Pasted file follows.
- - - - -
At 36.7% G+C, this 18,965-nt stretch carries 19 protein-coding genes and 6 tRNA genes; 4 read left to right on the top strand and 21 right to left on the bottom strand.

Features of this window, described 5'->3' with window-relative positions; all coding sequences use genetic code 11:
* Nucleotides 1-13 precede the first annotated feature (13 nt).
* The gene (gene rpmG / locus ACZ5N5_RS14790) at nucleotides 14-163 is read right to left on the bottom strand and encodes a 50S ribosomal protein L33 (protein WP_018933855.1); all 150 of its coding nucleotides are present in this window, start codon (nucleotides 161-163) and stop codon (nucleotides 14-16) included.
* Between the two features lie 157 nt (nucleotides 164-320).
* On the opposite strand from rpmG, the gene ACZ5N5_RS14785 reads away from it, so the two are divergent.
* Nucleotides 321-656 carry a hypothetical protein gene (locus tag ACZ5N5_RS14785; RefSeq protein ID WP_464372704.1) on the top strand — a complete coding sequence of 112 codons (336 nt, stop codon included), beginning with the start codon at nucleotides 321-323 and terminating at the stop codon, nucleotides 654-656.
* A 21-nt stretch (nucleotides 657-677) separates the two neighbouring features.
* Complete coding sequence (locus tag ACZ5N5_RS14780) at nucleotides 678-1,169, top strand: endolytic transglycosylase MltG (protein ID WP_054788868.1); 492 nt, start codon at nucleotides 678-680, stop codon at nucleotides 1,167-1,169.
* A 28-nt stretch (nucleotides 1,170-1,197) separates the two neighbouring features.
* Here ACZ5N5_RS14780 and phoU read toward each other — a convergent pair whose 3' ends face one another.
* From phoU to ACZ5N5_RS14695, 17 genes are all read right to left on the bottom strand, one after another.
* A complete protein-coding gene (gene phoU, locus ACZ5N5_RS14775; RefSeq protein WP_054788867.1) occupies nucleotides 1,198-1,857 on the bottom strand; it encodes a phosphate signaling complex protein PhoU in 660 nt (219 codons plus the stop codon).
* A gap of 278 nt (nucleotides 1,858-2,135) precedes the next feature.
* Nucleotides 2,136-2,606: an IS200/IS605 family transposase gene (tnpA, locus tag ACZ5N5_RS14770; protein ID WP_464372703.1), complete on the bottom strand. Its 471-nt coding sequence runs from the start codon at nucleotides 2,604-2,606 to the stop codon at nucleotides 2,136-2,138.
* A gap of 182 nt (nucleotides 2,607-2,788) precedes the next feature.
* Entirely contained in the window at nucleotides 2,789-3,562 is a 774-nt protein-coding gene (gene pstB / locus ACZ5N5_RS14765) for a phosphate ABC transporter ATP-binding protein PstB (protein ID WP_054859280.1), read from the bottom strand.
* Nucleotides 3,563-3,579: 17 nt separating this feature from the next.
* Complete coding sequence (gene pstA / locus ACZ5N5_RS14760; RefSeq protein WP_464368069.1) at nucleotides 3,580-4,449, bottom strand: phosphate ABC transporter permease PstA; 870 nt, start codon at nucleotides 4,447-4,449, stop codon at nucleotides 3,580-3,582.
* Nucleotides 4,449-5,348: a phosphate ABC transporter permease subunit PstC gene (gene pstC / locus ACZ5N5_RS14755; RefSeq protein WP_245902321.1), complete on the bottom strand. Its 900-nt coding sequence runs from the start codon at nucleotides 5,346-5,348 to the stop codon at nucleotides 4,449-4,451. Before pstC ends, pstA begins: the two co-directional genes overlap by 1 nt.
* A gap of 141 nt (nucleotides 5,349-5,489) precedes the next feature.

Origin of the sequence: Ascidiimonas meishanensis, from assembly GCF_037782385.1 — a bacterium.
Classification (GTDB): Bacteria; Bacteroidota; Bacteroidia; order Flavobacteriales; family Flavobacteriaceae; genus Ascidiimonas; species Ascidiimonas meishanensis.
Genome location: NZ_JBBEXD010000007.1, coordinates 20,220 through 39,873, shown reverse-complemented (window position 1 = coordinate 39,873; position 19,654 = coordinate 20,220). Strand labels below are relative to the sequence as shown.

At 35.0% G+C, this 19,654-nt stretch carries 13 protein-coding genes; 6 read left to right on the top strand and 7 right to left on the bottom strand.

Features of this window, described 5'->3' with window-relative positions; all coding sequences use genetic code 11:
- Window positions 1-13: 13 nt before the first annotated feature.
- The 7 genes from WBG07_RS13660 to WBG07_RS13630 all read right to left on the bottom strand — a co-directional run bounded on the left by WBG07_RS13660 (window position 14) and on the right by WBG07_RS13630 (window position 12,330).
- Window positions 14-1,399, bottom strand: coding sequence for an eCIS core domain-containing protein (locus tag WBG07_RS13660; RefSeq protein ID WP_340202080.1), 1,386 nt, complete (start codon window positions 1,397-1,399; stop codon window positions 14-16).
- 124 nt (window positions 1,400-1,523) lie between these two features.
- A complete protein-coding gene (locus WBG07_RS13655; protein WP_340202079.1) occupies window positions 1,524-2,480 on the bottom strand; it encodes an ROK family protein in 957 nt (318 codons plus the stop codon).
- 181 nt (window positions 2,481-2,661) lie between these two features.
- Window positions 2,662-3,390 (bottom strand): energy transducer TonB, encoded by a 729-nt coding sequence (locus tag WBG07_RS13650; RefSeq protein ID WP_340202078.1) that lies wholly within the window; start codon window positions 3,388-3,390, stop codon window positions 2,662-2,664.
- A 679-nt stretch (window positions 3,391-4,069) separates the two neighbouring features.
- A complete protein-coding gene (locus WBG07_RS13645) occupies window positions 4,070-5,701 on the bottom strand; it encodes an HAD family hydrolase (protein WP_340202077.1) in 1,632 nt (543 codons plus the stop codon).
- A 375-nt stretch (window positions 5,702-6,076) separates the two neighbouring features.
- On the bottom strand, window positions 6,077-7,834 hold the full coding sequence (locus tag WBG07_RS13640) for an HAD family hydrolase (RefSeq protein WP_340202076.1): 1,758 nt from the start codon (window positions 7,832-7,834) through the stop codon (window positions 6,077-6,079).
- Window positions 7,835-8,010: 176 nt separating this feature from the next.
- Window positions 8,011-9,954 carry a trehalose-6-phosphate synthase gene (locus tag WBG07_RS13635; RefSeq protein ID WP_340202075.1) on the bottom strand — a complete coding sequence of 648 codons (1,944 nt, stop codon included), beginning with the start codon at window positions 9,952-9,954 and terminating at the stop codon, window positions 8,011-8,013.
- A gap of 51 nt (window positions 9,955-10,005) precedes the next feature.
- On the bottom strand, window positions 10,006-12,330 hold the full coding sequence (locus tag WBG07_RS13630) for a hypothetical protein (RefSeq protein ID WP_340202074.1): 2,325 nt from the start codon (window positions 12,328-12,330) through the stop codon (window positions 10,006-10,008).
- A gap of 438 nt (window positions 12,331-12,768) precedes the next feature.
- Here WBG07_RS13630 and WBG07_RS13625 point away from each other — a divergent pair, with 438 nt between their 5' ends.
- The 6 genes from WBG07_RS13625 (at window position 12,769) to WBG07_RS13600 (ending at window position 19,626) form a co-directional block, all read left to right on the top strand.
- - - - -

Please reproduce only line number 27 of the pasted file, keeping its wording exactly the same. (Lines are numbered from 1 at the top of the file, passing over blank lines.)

- Window positions 1-13: 13 nt before the first annotated feature.